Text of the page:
commerce within the District of Columbia, or any Territory or Possession of the United States; all commerce between any point in a State, Territory, Possession, or the District of Columbia and any point outside thereof; all commence between points within the same State through any place outside such State; and all other commerce over which the United States has jurisdiction.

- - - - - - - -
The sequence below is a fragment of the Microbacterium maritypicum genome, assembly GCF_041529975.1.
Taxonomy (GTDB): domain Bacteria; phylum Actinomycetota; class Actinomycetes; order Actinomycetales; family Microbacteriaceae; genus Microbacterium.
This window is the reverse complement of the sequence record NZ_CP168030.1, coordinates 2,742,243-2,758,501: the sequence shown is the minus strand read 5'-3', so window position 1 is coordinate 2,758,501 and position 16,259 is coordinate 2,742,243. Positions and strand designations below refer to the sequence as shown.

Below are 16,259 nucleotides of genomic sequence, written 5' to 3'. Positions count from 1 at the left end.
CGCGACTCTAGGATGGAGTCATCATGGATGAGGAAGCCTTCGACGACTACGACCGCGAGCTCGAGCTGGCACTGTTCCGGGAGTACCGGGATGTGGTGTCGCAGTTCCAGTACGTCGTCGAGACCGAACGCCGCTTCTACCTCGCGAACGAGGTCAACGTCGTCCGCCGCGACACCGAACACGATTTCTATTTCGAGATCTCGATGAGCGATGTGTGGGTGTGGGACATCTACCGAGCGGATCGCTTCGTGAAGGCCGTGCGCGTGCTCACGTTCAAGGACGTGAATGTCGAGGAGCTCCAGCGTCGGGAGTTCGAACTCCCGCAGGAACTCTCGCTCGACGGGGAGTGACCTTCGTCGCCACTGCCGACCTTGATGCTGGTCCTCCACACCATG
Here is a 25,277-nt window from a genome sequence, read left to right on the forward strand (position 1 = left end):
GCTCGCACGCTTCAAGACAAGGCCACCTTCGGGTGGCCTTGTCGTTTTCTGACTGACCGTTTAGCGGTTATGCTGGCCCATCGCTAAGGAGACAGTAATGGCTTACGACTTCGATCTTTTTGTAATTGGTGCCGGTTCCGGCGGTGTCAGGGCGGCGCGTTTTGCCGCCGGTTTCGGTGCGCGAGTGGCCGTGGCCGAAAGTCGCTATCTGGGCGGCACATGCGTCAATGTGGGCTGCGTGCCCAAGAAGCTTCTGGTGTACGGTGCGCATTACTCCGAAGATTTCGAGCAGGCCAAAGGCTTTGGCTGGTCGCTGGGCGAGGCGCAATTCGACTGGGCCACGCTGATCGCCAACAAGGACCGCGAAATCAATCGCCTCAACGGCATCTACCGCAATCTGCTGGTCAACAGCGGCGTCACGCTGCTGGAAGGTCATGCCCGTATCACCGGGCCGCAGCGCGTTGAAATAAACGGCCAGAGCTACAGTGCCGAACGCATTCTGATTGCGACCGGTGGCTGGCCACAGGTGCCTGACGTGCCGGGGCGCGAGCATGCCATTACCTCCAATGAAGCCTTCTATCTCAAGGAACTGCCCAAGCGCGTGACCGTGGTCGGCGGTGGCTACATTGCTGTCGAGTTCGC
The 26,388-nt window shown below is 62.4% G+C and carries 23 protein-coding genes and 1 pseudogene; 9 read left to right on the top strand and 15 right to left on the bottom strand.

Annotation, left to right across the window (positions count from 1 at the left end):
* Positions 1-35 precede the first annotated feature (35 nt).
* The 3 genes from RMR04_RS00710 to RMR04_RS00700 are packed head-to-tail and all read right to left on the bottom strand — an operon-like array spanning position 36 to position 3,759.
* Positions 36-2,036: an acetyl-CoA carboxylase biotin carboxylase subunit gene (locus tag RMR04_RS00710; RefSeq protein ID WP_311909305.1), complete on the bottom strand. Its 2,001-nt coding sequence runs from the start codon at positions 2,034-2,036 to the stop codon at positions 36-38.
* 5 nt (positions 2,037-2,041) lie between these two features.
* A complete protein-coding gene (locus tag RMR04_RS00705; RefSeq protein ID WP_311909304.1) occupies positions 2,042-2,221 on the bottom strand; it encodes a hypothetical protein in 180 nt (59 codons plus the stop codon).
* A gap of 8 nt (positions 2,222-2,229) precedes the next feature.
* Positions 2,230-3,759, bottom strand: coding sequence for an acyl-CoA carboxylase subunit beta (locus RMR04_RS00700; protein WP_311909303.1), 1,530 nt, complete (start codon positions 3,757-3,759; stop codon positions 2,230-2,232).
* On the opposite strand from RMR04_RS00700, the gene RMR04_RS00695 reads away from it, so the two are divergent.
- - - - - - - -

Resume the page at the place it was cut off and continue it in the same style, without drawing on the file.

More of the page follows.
Id. § 1951(b)(3). Commerce has been defined very broadly in caselaw. The statute “in no way exclude[s] prosecutions for ․ local robberies, so long as they satisfy the requirement that commerce or the movement of any article or commodity in commerce is obstructed, delayed, or affected.” United States v. Farmer, 73 F.3d 836, 843 (8th Cir. 1996). “When a business that sells goods manufactured outside the state is robbed, interstate commerce is usually sufficiently affected for” Hobbs Act robbery. United States v. Quigley, 53 F.3d 909, 910 (8th Cir. 1995). Where a business is forced to close for a period of time, a court is especially likely to find that the robbery affected interstate commerce. United States v. Mann, 701 F.3d 274, 295 (8th Cir. 2012). In United States v. Davis, 30 F.3d 613 (5th Cir. 1994), the court held that the evidence was sufficient to support a finding of Hobbs Act robbery where the “robberies caused the interruption of commerce in all four gas stations dealing in out-of-state goods, resulting from their temporary closure.” Id. at 615. The commerce element is also satisfied “when a robbery depletes the assets of a business engaged in interstate commerce.” United States v. House, 825 F.3d 381, 386 (8th Cir. 2016), cert. denied, 137 S. Ct. 1124 (2017). Even the robbery or attempted robbery of a drug dealer of drugs or drug proceeds satisfies the commerce element of Hobbs Act robbery. Taylor v. United States, 136 S. Ct. 2074, 2077-78 (2016).